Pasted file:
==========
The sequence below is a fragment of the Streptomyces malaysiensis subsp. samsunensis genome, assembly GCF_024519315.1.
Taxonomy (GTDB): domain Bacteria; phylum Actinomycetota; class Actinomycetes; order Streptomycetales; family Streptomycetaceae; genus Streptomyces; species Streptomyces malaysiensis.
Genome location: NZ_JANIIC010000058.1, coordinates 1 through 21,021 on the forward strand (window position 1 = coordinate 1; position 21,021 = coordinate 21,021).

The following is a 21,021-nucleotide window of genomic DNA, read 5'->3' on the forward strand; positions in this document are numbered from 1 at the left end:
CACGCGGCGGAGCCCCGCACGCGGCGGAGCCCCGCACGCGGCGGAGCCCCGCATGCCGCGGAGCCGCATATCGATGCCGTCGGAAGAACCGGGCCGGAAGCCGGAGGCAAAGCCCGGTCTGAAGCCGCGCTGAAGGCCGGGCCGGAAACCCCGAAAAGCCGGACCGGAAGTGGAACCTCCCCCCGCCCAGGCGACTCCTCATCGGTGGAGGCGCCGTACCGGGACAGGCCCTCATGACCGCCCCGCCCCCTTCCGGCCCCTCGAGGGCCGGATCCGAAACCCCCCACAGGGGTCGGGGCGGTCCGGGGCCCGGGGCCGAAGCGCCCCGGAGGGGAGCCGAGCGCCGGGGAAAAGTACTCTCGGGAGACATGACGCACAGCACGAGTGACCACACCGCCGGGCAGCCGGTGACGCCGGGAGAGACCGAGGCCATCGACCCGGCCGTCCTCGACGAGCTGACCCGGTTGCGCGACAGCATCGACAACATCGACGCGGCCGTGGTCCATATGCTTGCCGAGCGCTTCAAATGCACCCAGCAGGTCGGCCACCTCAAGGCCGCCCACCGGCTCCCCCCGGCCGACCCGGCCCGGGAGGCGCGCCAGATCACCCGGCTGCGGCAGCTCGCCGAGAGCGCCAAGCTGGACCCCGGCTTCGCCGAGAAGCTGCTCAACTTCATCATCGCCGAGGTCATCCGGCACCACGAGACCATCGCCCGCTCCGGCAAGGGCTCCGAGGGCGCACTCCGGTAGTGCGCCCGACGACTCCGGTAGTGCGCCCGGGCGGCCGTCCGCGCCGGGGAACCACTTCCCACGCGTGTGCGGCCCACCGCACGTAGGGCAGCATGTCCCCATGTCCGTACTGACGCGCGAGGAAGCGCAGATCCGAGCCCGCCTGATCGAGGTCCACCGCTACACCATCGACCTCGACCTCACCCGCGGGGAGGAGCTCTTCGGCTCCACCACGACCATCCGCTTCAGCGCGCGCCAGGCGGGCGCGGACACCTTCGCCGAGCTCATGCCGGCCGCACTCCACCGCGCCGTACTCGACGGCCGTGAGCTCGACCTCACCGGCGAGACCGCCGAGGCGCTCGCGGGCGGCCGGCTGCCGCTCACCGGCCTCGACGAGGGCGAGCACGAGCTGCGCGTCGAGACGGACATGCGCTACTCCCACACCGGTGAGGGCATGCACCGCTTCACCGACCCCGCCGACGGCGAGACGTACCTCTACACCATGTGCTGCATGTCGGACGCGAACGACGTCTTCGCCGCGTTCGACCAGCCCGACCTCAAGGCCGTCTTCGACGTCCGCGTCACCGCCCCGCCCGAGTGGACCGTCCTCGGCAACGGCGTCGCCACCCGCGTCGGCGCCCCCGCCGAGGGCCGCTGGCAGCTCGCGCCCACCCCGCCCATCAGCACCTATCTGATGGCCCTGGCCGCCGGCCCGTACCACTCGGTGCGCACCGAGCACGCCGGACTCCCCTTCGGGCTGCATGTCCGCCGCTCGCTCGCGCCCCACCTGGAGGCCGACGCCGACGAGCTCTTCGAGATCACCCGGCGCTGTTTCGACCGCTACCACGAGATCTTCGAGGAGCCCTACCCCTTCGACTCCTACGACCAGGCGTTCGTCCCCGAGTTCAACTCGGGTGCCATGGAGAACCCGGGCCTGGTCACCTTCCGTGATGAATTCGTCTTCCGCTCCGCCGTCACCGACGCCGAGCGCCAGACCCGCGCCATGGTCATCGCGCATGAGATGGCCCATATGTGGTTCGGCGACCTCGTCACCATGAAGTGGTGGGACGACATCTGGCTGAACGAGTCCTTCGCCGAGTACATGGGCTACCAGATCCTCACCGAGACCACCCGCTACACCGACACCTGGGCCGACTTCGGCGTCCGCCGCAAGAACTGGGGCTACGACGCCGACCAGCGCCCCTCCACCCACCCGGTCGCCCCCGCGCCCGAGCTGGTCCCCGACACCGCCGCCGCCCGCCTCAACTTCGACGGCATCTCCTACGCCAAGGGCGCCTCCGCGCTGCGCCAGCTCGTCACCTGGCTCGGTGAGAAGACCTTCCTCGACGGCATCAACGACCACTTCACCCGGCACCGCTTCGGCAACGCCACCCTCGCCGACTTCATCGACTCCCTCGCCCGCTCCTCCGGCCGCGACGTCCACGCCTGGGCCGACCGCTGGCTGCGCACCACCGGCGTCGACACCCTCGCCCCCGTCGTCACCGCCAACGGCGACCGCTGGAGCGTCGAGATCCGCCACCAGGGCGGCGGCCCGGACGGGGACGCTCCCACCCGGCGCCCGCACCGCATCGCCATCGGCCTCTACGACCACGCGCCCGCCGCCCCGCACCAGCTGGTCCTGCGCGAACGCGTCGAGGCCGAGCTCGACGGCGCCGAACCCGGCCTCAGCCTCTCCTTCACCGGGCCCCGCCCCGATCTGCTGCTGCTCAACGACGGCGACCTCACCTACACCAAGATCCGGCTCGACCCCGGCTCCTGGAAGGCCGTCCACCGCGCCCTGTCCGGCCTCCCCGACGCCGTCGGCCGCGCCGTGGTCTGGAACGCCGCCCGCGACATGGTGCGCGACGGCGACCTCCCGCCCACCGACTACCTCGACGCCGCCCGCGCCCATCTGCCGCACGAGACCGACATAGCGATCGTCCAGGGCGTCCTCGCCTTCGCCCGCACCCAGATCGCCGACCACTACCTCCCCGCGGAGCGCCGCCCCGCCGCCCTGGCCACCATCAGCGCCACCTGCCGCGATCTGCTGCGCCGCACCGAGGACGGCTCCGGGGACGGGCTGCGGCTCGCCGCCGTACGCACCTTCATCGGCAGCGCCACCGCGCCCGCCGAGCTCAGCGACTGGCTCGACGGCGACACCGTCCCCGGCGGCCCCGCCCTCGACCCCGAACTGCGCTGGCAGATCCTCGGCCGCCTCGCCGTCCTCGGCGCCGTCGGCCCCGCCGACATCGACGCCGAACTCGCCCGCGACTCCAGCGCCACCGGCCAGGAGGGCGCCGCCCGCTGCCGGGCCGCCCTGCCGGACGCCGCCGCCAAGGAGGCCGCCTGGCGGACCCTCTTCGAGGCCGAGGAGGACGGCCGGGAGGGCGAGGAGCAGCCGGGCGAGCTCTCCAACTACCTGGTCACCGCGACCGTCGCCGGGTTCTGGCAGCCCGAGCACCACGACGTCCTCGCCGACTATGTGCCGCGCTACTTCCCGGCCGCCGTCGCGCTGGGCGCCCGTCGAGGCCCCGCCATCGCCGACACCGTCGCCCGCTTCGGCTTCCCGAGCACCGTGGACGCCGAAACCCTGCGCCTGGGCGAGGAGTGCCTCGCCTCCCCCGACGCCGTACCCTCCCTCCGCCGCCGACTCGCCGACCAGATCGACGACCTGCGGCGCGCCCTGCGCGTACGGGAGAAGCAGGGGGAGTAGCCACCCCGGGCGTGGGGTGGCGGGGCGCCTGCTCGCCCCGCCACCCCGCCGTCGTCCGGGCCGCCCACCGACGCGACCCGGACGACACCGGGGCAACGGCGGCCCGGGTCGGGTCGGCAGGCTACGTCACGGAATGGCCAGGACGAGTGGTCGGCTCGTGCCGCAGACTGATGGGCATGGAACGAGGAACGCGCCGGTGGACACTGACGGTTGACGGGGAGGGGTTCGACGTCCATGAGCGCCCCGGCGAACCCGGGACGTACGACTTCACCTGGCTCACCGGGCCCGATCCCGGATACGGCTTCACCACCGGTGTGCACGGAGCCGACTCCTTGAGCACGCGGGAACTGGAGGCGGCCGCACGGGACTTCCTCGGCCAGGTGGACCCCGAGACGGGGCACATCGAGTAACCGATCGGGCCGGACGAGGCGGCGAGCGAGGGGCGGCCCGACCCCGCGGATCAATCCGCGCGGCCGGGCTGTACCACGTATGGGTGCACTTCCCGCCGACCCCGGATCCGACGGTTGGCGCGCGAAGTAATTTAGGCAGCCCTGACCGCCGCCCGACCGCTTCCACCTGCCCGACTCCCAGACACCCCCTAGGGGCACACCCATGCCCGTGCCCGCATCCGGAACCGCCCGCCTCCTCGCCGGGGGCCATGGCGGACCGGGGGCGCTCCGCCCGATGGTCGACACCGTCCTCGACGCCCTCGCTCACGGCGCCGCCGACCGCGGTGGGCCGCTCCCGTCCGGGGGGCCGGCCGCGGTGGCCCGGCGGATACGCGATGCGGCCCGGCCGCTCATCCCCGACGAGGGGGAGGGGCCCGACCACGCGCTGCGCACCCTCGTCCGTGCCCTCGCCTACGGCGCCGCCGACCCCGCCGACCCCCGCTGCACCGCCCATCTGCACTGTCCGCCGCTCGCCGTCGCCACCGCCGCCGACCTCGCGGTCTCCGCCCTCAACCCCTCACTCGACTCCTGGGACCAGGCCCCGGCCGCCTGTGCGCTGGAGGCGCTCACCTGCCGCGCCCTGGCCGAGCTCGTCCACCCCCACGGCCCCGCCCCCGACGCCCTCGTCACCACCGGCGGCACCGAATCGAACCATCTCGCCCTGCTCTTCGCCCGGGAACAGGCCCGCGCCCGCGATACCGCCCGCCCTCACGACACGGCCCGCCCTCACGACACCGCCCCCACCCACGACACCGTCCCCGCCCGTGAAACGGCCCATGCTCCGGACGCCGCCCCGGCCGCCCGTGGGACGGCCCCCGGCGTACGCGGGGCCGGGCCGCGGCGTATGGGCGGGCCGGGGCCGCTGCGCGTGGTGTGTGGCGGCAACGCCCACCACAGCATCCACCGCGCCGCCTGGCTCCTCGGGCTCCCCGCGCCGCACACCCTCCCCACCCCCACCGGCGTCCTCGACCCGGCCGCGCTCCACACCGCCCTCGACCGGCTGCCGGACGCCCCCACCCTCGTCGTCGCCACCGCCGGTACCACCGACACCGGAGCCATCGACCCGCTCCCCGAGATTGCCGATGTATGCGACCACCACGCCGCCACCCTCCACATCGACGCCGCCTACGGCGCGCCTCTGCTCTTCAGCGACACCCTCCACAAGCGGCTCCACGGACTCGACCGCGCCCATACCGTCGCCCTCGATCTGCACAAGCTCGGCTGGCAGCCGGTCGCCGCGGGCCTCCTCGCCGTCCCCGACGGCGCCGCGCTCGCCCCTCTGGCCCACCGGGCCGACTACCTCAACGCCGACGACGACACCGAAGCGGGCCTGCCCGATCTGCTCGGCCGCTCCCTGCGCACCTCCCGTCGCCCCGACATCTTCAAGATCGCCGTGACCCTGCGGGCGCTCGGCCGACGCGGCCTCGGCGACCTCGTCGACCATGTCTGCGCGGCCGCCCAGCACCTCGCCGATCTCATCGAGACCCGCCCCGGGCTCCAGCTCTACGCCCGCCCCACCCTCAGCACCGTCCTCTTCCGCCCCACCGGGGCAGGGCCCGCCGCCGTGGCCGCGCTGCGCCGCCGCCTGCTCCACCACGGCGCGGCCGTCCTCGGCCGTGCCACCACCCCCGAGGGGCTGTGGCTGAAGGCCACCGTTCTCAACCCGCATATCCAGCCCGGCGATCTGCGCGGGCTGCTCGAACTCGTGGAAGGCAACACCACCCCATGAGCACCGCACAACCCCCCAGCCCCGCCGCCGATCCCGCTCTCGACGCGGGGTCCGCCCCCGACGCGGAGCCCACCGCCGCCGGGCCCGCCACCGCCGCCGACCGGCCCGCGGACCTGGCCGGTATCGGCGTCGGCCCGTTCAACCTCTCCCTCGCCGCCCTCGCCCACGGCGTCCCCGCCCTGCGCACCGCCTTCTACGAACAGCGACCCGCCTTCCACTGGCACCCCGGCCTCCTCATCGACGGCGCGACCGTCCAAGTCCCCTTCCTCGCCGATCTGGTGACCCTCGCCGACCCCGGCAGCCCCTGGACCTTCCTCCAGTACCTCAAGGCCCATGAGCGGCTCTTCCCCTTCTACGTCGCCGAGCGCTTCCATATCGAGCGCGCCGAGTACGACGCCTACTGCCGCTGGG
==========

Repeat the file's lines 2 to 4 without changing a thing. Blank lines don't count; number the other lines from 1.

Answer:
Taxonomy (GTDB): domain Bacteria; phylum Actinomycetota; class Actinomycetes; order Streptomycetales; family Streptomycetaceae; genus Streptomyces; species Streptomyces malaysiensis.
Genome location: NZ_JANIIC010000058.1, coordinates 1 through 21,021 on the forward strand (window position 1 = coordinate 1; position 21,021 = coordinate 21,021).

The following is a 21,021-nucleotide window of genomic DNA, read 5'->3' on the forward strand; positions in this document are numbered from 1 at the left end: